Can’t Find My Way Home

blind faithLucky happenstance brought me to Can’t Find My Way Home, a onetime alltime favorite song of mine.

Onetime? Only because I fell in love with it at first listen, but knocked it down an unmeasured number of positions once I decided that the lyrics didn’t contain the depth of analytical, tortured meaning that my reaction to the music required.

What the fuck is wrong with me?

I mean, seriously. What did I want? Why I can’t find my way home? Who the you is? What the throne represents? Where I am now? I’ve said that I want to get into opera someday, to have that experience of connecting with the power of the music itself, without any understanding of the foreign and exaggerated words; to have a potentially lifechanging experience. Y’know, like Cher in Moonstruck. But I’ve been surrounded by music my whole life. I have been moved by music my whole life. There are countless songs that make me cry if I try to sing along with them – and I always sing along, and find new heartbreakers All the Time. Most of those have lyrical meaning for me, but certainly not all of them. There are definitely a handful of tear-wrenching songs that I do not understand at all. I have no control over or justification for my reaction.

And yet I have still clung to this idea that the words in a song have to have explicit, profound meaning if the song is to be considered a complete success. What more could I possibly ask of Blind Faith than what they gave to us? What more could I possibly ask than Stevie Winwood’s haunting vocals, Ginger Baker’s percussion, Eric Clapton’s guitar (and the other guy – I’m not going to pretend I know who he is). What more could I even ask from the lyrics? The impression and the transmission of loss and longing is inescapable, and the sound of the words is the perfect . Even the content of the lines is perfect. It’s just enough to support the soft whirl of the quartet without forcing a narrative. The song as a piece is the story, and it isn’t a story you read, but one you experience.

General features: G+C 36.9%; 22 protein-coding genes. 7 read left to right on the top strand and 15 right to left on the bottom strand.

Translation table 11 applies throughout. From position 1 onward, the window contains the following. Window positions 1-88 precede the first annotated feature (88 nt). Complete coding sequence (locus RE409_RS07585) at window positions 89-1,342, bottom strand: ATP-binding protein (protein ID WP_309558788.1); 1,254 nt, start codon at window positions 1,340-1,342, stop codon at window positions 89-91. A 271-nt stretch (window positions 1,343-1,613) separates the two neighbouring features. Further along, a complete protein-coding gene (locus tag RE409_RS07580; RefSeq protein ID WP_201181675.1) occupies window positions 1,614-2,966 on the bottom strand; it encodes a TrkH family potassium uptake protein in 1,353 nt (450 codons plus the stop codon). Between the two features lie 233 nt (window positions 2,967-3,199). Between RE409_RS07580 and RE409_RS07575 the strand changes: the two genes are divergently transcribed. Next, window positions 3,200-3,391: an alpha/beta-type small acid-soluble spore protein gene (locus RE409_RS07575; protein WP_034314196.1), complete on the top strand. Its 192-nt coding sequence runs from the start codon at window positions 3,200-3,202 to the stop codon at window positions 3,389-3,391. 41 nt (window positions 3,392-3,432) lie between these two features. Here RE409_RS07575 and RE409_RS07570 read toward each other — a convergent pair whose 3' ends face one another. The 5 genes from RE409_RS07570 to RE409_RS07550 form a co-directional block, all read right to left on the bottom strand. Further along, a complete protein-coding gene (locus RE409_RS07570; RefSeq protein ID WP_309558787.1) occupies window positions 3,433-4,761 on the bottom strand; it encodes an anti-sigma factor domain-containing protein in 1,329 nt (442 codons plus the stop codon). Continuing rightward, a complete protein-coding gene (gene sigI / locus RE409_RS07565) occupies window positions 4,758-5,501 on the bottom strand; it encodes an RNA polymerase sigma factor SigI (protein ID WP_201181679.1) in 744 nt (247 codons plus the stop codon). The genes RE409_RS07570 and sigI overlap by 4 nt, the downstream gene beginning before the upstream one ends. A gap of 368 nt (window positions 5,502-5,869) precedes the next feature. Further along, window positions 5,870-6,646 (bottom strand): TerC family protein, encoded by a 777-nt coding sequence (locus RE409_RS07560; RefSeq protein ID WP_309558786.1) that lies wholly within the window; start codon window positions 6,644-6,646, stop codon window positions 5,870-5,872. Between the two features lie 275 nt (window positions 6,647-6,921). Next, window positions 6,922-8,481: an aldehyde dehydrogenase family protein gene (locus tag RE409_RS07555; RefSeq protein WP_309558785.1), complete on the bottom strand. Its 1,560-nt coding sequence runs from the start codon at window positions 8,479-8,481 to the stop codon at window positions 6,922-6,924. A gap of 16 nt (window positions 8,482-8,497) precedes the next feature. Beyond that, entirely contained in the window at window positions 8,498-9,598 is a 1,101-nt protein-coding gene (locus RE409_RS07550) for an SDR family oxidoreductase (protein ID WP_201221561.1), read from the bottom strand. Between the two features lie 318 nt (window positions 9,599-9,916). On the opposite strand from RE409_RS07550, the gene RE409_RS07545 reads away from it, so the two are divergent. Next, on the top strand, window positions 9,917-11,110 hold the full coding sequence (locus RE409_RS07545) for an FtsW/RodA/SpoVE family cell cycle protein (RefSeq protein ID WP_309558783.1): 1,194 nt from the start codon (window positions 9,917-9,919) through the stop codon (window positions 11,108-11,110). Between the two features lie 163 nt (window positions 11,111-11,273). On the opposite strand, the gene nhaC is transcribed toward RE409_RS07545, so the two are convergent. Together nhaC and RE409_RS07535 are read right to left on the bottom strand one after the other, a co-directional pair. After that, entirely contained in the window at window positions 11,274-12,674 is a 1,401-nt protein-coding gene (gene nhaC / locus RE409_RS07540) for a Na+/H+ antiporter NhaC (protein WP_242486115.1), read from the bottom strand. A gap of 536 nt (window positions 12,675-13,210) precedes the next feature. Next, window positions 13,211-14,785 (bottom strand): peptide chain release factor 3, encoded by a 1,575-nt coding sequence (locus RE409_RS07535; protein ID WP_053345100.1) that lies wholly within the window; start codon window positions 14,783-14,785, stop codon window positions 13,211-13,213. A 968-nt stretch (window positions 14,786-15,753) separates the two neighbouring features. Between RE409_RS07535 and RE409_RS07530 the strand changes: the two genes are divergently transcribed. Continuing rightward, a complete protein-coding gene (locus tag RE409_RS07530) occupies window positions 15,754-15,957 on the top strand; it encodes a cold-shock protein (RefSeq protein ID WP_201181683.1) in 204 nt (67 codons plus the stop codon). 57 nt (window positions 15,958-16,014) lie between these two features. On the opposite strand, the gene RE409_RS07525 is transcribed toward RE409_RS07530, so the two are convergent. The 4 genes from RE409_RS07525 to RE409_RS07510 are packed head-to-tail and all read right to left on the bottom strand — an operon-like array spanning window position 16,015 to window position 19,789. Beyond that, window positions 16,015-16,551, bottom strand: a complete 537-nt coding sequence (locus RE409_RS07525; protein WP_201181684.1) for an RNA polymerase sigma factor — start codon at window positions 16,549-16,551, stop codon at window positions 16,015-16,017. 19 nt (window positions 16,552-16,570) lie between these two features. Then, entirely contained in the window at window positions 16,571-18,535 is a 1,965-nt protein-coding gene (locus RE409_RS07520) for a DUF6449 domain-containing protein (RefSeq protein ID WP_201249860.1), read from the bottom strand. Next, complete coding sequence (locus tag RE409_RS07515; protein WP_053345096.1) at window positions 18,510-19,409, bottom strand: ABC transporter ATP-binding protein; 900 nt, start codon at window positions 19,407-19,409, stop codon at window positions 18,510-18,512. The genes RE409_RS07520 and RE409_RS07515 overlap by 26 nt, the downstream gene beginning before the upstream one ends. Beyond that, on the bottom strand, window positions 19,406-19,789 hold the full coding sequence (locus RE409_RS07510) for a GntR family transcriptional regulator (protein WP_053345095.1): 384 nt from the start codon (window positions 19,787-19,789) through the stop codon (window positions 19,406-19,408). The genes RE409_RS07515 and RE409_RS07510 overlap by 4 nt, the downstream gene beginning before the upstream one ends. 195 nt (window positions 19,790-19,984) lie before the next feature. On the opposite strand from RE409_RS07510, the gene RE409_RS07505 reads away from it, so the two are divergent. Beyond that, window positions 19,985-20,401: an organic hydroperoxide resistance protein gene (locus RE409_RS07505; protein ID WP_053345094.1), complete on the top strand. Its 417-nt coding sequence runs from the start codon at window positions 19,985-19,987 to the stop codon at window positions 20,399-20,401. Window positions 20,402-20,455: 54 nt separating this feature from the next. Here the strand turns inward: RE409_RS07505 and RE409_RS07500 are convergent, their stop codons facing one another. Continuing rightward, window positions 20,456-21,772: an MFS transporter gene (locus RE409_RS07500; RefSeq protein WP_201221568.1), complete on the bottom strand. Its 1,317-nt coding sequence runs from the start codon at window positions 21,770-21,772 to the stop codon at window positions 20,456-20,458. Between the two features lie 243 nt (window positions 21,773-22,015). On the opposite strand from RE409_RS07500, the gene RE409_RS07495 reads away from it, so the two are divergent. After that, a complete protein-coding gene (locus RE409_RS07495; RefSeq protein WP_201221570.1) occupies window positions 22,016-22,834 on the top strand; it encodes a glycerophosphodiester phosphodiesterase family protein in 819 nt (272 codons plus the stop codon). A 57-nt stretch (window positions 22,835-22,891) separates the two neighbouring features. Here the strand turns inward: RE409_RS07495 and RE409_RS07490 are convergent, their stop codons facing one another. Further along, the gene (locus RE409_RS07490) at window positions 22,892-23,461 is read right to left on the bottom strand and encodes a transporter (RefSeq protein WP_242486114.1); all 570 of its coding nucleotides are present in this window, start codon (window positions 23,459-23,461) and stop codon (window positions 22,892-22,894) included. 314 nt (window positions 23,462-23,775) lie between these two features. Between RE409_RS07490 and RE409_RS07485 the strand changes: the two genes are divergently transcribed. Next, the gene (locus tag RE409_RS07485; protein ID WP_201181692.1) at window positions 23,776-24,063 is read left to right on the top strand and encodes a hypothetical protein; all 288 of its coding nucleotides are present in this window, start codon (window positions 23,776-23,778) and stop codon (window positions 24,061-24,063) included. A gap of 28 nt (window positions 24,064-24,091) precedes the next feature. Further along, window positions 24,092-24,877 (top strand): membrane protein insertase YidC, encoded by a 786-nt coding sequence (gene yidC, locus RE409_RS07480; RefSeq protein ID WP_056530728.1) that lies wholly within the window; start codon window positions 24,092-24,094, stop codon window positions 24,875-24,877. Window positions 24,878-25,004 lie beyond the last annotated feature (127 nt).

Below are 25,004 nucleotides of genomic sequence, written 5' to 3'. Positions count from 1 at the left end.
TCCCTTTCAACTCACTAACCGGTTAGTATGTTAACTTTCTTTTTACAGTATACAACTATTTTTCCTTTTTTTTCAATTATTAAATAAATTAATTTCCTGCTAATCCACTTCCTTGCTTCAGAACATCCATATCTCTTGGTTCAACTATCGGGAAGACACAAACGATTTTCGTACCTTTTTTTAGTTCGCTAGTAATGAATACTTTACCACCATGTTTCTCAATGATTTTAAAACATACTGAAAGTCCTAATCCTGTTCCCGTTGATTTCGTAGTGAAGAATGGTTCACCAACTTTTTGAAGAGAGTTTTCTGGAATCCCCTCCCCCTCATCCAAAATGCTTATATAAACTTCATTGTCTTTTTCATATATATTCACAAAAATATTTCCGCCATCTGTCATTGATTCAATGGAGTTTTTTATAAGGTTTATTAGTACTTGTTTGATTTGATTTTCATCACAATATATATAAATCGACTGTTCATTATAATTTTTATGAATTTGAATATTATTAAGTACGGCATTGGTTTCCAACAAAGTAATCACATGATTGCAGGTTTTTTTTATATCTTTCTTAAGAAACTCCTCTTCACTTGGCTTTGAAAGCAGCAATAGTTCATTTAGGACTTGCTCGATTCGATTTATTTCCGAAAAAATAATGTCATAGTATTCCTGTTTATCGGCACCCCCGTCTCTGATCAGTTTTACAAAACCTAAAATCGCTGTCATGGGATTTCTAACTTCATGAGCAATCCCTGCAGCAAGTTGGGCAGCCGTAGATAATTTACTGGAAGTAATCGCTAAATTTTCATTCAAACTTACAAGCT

I chalk this stupidity of my ways to White Supremacy.

Some White people have a hard time identifying ways in which whiteness hurts their lives. They may have a great understanding of how it fucks over Black people, but other than segregating everyone and hurting our fellow humans, they struggle to pinpoint how whiteness hurts them.

It reduces the joy I get from art.

Among other things, whiteness is about (what it perceives as) logic and critique and rankings and the actual literal (literally). It encourages the rules of religion, but not the surprise of spirituality. Whiteness is materialist, and does not suffer experiences left to their own devices, untranslated into words. I’m good at logic, which is one reason I veer into that whiteness. Another reason is a continuously negative mediated experience of the spiritual growing up.

To be fair, I also connect to lyrics because I don’t play an instrument, so it’s my most intimate bond with the song. I’ll always be a lyrics junkie, but I really have no excuse here. Please, welcome home to one of the greatest rock songs ever.  And leave your body and mind alone. Haven’t we had enough of them, already?

 

2 thoughts on “Can’t Find My Way Home

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